Insomnia Treatment Option: Chronotherapy

Delaying Sleep Periods Treats Circadian Rhythm Problems

If you are having trouble falling asleep at your desired bedtime, a common symptom of insomnia, what role could a treatment called chronotherapy have? How is chronotherapy done? Where is the best place to undergo chronotherapy?

To answer these questions, let’s review an excerpt from UpToDate - a trusted electronic medical reference used by healthcare providers and patients alike. Then, read on for additional information about what all of this means for you.

"Chronotherapy is also used in people with circadian rhythm sleep disorders. It involves intentionally delaying going to sleep by two to three hours on successive days until you are able to fall asleep at the desired bedtime. This can be difficult to do at home and is sometimes done in a hospital setting. After this, you must strictly enforce this sleep-wake schedule."

Chronotherapy is a helpful therapy for those who have difficulty initiating sleep. Insomnia may have many causes; sometimes it is due to a problem with the timing of the desire for sleep. There are many biological processes, including sleep patterns, that follow a circadian rhythm. Problems with this can lead to one of the circadian rhythm sleep disorders, most commonly delayed or advanced sleep phase syndrome.

As a means to reset the timing of sleep, chronotherapy can be very effective. As mentioned above, it involves the delay of sleep by several hours on successive days.

What may not be clear, however, is that this delay continues day after day, with the sleep period moving around the 24-hour clock. This may be illustrated with an example: If you have delayed sleep phase syndrome, you may find yourself falling asleep at 3 a.m., when you really wish to be in bed by 11 p.m. instead.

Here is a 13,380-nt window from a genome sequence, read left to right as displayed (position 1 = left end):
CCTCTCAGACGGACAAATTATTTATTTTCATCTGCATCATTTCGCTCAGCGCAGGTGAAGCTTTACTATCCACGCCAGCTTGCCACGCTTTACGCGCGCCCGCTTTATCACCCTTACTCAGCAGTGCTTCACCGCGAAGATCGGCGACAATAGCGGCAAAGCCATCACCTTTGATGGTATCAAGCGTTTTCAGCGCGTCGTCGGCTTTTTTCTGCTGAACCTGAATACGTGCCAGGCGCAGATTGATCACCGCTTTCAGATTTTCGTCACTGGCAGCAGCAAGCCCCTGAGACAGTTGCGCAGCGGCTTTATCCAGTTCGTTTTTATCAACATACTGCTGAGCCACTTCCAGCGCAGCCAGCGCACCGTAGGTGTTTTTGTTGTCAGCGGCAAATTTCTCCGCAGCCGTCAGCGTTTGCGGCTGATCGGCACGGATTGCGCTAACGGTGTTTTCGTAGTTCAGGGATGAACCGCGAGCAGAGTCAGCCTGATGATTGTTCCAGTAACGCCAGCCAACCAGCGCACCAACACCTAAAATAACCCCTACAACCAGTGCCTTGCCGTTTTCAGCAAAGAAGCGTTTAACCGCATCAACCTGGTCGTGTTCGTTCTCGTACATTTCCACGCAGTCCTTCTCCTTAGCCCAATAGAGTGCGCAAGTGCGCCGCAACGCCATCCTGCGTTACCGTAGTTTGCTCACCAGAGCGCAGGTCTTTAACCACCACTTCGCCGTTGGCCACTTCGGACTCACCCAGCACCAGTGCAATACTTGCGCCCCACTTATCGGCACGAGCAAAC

You may follow the following schedule as you adjust your sleep timing with chronotherapy:

  • Day 1: Bedtime 6 a.m.
  • Day 2: Bedtime 9 a.m.
  • Day 3: Bedtime 12 noon
  • Day 4: Bedtime 3 p.m.
  • Day 5: Bedtime 6 p.m.
  • Day 6: Bedtime 9 p.m.
  • Day 7 and thereafter: Bedtime 11 p.m.

Such a regimen must be strictly adhered to, and often it is necessary to undertake the chronotherapy treatment in a controlled setting, such as in a hospital. In some cases it may be necessary to make adjustments in smaller intervals, advancing your bedtime by only one to two hours. Slight variations or lapses in the schedule will leave you returning to your old ways. Once the new timing of the sleep period is established, it should be strictly observed.

Want to learn more? See UpToDate's topic, "Insomnia treatments," for additional in-depth medical information.

Source:

Bonnet, Michael et al. "Insomnia treatments." UpToDate. Accessed: October 2011.

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